Trojan Theater students to perform “Chicago” this fall
What started out a dozen years ago as a joint partnership between Astor College in England and New Kent High School has now blossomed into a musical performance that has buzzed through the entire state of Virginia. And now, New Kent High School’s drama performers will bring the big city style to the small stage starting Oct. 26.
“Chicago” will be performed in partnership between the schools from Oct. 26-28 at New Kent High School. New Kent students will host a home production of the show on Nov. 10-11.
Plans for the show started at the end of the final semester of last school year, with ideas being pitched by students.
“We have a musical theater class and one of the end of the year assignments is to get proposal of projects at the end of the year,” said drama instructor Victoria Kesling. “The class does research and we take a number of suggestions and narrow it down to two.”
“Chicago” was chosen by New Kent students to perform this fall. Kesling said she had to pitch the choice to instructors of Astor College in order to make the production work. With both sides agreeing to the selection, students from each school will partner up for joint shows at the end of October, marking their seventh collaborative production in the 12-year partnership.
But the partnership isn’t just about the schools or the show itself. Many students have used the production to benefit and steer their career choice in that direction.
“I went to England for the production last year and the trip help persuade me to pursue a career in theater arts after graduation,” said Marisa Turner. I was surrounded by a group of people who loved the theater and I saw a lot of diversity that helped me make that decision.”
For Billy Bowery, he had the rare opportunity to work with the cast as an eighth grader.
“This is my second international production and I met a lot of new people that I stay in contact with,” said Bowery, pointing to his joint venture with Astor College of “Les Miserables” that was performed in 2015. “I jumped in head first and now here we have Trojan Theater.”
Trojan Theater isn’t just the name of a high school performing group. It has grown into a brand, as explained by Haley Wagner who relocated to New Kent.
“When I was living down in the Virginia Beach area, Trojan Theater was known all over Virginia,” she said. “Because of that, the amount of intensity we strive to do to put on a good performance is shown by all of us. The word gets out in the community and it encourages them to come out to support us.”
That work ethic started with summer rehearsals and set construction. A cast of 45 makes up both the on-stage and backstage production cast. For Grace Daniel, the upcoming show has a lot of production that has a high possibility of changing Trojan Theater in years to come.
“This year is special because this will be a traveling show,” Daniel commented. “We will be performing at the Virginia State Thespian Conference [at Kellam High School in Virginia Beach] in front of peers and a phenomenal audience.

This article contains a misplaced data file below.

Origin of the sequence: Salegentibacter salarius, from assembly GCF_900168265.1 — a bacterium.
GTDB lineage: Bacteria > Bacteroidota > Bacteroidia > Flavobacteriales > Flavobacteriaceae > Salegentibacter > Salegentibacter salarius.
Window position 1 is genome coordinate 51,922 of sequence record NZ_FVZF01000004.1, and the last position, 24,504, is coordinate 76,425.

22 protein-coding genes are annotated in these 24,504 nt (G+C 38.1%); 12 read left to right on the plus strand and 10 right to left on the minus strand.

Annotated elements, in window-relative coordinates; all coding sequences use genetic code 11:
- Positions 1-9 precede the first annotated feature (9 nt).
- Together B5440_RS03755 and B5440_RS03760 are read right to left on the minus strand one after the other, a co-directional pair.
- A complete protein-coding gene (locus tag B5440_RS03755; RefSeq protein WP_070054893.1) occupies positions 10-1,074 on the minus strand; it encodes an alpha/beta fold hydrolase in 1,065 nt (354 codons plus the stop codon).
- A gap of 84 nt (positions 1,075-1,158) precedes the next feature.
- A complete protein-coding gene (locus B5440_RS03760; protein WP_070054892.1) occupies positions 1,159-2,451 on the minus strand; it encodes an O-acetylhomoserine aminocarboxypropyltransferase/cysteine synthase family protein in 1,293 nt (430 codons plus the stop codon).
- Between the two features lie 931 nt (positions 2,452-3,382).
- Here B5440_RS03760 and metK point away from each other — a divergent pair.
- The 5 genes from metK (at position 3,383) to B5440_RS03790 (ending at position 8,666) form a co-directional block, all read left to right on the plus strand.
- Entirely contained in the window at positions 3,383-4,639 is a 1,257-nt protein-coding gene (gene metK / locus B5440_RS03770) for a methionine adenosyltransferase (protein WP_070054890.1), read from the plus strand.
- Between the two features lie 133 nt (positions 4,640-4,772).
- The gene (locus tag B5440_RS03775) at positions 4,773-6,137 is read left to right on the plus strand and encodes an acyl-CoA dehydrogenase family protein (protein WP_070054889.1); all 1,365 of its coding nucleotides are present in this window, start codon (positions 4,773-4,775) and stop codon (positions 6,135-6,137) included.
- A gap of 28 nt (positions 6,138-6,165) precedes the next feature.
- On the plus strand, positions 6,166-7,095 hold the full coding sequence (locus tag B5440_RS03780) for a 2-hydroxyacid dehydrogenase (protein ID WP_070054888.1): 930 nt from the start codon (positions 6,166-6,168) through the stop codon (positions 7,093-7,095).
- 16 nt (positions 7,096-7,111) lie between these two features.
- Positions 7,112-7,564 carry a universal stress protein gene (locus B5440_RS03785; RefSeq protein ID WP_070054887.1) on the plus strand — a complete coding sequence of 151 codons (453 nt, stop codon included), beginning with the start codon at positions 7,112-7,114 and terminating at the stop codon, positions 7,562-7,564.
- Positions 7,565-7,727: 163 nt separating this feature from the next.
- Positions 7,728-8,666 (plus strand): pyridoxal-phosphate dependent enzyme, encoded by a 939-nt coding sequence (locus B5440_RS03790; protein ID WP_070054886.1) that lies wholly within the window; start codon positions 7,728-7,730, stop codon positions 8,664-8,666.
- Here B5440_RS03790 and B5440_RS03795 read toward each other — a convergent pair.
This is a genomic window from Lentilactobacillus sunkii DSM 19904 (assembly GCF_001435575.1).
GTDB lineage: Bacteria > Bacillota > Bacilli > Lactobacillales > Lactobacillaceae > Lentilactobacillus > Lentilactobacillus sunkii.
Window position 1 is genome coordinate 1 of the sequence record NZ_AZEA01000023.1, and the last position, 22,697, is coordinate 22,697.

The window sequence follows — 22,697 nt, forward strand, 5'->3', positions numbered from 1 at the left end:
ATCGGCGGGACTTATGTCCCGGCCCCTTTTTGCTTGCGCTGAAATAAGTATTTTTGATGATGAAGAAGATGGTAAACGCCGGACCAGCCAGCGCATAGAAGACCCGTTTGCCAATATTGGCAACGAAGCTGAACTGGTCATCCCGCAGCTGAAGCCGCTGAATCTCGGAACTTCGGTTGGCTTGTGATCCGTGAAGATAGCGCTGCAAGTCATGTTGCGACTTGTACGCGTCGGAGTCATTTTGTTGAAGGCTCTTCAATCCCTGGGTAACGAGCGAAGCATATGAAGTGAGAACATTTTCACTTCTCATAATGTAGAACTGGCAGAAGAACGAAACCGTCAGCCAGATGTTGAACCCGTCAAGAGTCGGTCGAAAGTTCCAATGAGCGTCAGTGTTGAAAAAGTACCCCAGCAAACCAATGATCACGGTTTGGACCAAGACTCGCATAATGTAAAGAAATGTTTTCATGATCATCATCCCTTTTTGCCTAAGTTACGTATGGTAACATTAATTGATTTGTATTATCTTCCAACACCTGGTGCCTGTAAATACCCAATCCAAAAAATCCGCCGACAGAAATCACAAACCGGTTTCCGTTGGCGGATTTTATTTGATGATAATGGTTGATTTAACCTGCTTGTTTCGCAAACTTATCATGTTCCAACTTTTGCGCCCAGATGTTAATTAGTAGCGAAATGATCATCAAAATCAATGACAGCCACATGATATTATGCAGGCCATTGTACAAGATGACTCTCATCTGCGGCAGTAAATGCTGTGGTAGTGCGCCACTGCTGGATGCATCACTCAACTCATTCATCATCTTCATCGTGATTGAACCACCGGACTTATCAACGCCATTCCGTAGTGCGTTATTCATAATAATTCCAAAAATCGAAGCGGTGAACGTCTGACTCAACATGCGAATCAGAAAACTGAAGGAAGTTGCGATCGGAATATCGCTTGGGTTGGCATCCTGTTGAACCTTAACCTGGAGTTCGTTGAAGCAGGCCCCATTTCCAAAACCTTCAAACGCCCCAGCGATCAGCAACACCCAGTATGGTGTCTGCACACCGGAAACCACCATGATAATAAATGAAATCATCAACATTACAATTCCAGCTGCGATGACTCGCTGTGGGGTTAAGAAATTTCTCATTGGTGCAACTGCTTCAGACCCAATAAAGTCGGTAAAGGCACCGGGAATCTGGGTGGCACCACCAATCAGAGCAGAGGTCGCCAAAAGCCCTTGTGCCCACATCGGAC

“They are really supportive and understand where we are coming from and the work we put in,” Daniel continued. “We are hoping to become adjudicated so that we can travel to the International Thespian Festival in Nebraska.”
As for performing in front of classmates and the local community, “Chicago” gives students the chance to display talents otherwise thought hidden.
“This gives us the opportunity to show what we can and can’t do,” said DeShame Short. “Here there isn’t a lot of down time and you have to stay in character.”
“This production has me both singing and learning how to dance,” added junior Madison Rowe, who doubles in her duties as the public relations representative. “It brings you out the comfort zone but you will be doing it with your peers despite this being a giant project.”
“This challenges our ensemble skills,” chimed in Daniel. “We have to give 110 percent on even something simple. Every scene is precise down to details that others don’t see.”
For Kesling, she admits the logistics for “Chicago” is easier compared to Les Miserables.
“Just by sheer numbers administrative, it’s very different going from working with a cast of 90 to 45,” the teacher commented. “It’s easier to a standpoint as everybody in the show will get a chance to perform but this one is more high-paced.”
With shows upcoming, students hope the community continues to response positively with support.
“It’s always been a supportive atmosphere,” Wagner said. “I hope the word continues to get out.”
“Just being international shows us how good we can be,” Rowe concluded.
“Chicago” will be presented on Oct. 26-28 at 7:30 p.m. with a matinee show at 12 p.m. on Oct. 28 in conjunction with Astor College. The Trojan Theater shows are Nov. 9-11 at 7:30 p.m. General admission tickets are $5, with premium seating available at $7 and $10, respectively.